Not so long ago, I too experienced these pangs. Over time, I discovered that I could look back on certain occasions with ease, and quite a few of them I could recollect with intricate details. I can still recall a time in the 6th grade where I attended an orientation for my middle school and I met a boy who I later developed a crush on. The day was March 28, 2007, and that boy asked me if I was Indonesian, which I found a bit offensive because of my pride in my Filipino heritage, so I distinctly remember telling him to “shut up” because I didn’t know what else to say. So, I guess one could say I have a remarkable memory. But I’m not going to talk about that trivial Wednesday morning from 6 years ago. Rather, my story dates back to only a couple of years ago, when I entered into a relationship with someone who I considered to be a close friend. While this person and I had “history” in middle school, we drifted into acquaintanceship for 2 years, until our 3rd year in high school, when we discovered that we belonged to the small population that had the last lunch period. We spent approximately 9 weeks together in our school’s band room and, on top of that, we sat next to each other in class, providing a lot of leeway to get to know each other again after being distant for some time. And it worked; we started to text and talk often and crack ridiculous jokes and celebrate with each other as if no 2-year gap in our friendship ever existed, and in those moments I felt complete, even in such simple esteem. Then, feelings arose in the midst of January 2012, when my friend and I fell into the bustle of our school’s spring musical, Fiddler on the Roof. With even more time together, playfulness was not uncommon, and we sprung into the whimsy of sweet talk and cuddling and all the wonderful things that come with relationships. In those moments, I was filled with happiness; yet, I wanted more.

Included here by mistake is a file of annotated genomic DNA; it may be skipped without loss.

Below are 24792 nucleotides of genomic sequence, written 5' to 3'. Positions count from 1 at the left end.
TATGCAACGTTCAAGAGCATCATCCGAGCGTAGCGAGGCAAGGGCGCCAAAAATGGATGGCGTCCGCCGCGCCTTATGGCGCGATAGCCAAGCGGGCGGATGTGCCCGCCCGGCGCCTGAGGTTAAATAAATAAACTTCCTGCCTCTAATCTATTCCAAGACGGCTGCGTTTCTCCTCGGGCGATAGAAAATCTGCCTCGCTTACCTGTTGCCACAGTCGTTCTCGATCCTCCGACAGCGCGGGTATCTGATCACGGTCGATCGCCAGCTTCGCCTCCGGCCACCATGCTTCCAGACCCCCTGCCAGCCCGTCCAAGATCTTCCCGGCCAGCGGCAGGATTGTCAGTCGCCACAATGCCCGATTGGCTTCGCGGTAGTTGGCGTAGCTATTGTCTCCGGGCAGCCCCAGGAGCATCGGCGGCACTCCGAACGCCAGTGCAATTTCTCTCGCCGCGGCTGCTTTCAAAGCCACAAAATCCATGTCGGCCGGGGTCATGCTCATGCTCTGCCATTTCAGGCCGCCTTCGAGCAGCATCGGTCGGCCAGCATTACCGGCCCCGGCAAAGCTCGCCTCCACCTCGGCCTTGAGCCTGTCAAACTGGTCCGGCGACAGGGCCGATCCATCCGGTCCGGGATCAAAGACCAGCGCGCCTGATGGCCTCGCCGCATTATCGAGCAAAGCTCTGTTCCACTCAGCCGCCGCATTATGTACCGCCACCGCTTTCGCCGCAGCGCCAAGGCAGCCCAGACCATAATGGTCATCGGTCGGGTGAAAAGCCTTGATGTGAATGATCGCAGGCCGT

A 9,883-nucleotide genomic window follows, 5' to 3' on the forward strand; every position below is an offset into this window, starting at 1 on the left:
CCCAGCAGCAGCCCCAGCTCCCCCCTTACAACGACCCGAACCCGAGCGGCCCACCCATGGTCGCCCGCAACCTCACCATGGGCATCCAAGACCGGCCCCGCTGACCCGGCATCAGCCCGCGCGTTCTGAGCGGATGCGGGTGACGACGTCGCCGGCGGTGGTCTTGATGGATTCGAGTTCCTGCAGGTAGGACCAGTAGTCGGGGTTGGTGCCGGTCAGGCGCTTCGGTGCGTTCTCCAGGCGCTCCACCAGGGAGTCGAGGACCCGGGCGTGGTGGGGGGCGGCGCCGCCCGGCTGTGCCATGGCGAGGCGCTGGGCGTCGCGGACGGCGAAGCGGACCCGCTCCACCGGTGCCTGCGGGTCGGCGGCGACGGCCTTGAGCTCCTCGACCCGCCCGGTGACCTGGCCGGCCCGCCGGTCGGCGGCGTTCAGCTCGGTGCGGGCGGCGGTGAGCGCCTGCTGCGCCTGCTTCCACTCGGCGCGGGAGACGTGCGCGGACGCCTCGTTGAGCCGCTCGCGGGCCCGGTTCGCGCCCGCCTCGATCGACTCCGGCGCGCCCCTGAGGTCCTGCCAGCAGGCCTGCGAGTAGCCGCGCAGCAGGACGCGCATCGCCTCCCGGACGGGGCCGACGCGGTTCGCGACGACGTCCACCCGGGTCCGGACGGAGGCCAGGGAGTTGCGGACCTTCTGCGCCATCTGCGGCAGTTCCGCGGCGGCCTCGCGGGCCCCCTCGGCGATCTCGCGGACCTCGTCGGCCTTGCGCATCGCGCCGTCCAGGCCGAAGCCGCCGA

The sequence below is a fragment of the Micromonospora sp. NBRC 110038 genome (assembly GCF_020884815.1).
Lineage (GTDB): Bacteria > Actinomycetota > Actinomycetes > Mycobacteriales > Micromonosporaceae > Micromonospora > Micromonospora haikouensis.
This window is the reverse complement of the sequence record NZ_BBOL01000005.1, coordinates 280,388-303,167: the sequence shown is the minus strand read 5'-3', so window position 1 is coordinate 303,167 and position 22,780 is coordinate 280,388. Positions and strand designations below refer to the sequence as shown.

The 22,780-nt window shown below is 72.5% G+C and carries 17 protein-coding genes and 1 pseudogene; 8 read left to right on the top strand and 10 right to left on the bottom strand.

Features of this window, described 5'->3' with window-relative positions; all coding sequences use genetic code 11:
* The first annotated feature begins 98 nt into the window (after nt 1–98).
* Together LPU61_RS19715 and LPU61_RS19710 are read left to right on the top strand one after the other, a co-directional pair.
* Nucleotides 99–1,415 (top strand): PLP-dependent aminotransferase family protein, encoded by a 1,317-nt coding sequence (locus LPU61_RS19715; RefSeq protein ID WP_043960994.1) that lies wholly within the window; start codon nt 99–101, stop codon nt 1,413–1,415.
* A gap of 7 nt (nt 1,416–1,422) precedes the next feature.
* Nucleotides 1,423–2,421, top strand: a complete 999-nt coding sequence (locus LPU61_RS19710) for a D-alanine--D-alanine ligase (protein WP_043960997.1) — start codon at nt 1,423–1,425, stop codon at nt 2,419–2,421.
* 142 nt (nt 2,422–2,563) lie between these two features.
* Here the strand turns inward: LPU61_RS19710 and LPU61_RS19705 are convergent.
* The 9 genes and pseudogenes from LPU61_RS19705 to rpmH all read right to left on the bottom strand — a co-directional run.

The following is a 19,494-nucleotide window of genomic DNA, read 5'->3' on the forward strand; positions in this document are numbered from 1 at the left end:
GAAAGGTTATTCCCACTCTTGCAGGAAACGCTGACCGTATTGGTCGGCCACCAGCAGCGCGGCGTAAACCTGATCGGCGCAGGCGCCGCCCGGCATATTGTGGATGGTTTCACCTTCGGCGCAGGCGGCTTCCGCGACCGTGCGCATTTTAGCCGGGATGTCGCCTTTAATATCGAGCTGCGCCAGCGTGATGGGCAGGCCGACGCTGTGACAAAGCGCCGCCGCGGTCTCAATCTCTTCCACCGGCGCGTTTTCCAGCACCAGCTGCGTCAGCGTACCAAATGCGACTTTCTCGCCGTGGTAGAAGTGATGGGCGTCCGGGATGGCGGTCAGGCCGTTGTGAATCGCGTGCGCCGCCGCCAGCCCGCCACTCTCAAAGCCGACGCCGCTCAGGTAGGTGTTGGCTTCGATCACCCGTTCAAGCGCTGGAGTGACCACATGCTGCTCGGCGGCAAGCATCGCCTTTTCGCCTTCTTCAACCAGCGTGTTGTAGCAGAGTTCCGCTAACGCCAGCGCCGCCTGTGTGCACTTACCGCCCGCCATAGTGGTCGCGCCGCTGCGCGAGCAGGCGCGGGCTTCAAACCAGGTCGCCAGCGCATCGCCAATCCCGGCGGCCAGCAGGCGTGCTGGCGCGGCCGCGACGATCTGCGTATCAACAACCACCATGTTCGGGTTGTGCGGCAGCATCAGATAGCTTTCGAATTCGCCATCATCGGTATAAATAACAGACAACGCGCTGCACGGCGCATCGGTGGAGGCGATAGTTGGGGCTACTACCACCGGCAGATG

I enjoyed “the rush” and the pleasure and I found myself asking and taking, and when my friend made a small mistake in his attempts to bring me joy, I would bash on him, resulting in constant arguments over frivolous things. Surprisingly, no matter how unhealthy this connection was, I wanted to keep it, so we were always quick to forgive and forget, or, at least try to do so. But on Sunday, March 25, 2012, I received a text around 5am saying, “Hey, what exactly are we?” This troubled me deeply, especially since just the night before, on closing night of musical, things seemed content as we shared a passionate “goodnight kiss” in each other’s arms. I guess my beau couldn’t handle my antics anymore, saying that acting like friends with benefits wouldn’t work out, and that it’d be for the better to return to being “just close friends.”